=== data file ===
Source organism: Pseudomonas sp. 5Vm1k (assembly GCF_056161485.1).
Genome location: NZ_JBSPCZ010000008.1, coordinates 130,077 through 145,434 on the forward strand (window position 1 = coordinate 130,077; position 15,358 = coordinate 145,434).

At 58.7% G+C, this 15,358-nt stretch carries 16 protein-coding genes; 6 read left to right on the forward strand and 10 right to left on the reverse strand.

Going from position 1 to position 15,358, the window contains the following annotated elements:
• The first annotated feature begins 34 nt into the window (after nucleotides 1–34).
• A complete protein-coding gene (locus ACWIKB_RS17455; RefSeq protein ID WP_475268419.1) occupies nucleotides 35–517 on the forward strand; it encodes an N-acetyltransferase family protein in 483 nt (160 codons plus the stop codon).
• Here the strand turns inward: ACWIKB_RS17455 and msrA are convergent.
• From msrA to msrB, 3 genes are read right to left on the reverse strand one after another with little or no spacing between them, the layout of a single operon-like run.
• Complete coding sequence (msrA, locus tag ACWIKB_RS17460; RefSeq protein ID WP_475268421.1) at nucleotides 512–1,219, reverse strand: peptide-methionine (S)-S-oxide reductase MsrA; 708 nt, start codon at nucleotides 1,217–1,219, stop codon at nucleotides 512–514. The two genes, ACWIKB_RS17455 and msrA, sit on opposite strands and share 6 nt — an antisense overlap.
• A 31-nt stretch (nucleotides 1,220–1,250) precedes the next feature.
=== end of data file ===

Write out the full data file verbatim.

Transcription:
Source organism: Pseudomonas sp. 5Vm1k (assembly GCF_056161485.1).
Genome location: NZ_JBSPCZ010000008.1, coordinates 130,077 through 145,434 on the forward strand (window position 1 = coordinate 130,077; position 15,358 = coordinate 145,434).

At 58.7% G+C, this 15,358-nt stretch carries 16 protein-coding genes; 6 read left to right on the forward strand and 10 right to left on the reverse strand.

Going from position 1 to position 15,358, the window contains the following annotated elements:
• The first annotated feature begins 34 nt into the window (after nucleotides 1–34).
• A complete protein-coding gene (locus ACWIKB_RS17455; RefSeq protein ID WP_475268419.1) occupies nucleotides 35–517 on the forward strand; it encodes an N-acetyltransferase family protein in 483 nt (160 codons plus the stop codon).
• Here the strand turns inward: ACWIKB_RS17455 and msrA are convergent.
• From msrA to msrB, 3 genes are read right to left on the reverse strand one after another with little or no spacing between them, the layout of a single operon-like run.
• Complete coding sequence (msrA, locus tag ACWIKB_RS17460; RefSeq protein ID WP_475268421.1) at nucleotides 512–1,219, reverse strand: peptide-methionine (S)-S-oxide reductase MsrA; 708 nt, start codon at nucleotides 1,217–1,219, stop codon at nucleotides 512–514. The two genes, ACWIKB_RS17455 and msrA, sit on opposite strands and share 6 nt — an antisense overlap.
• A 31-nt stretch (nucleotides 1,220–1,250) precedes the next feature.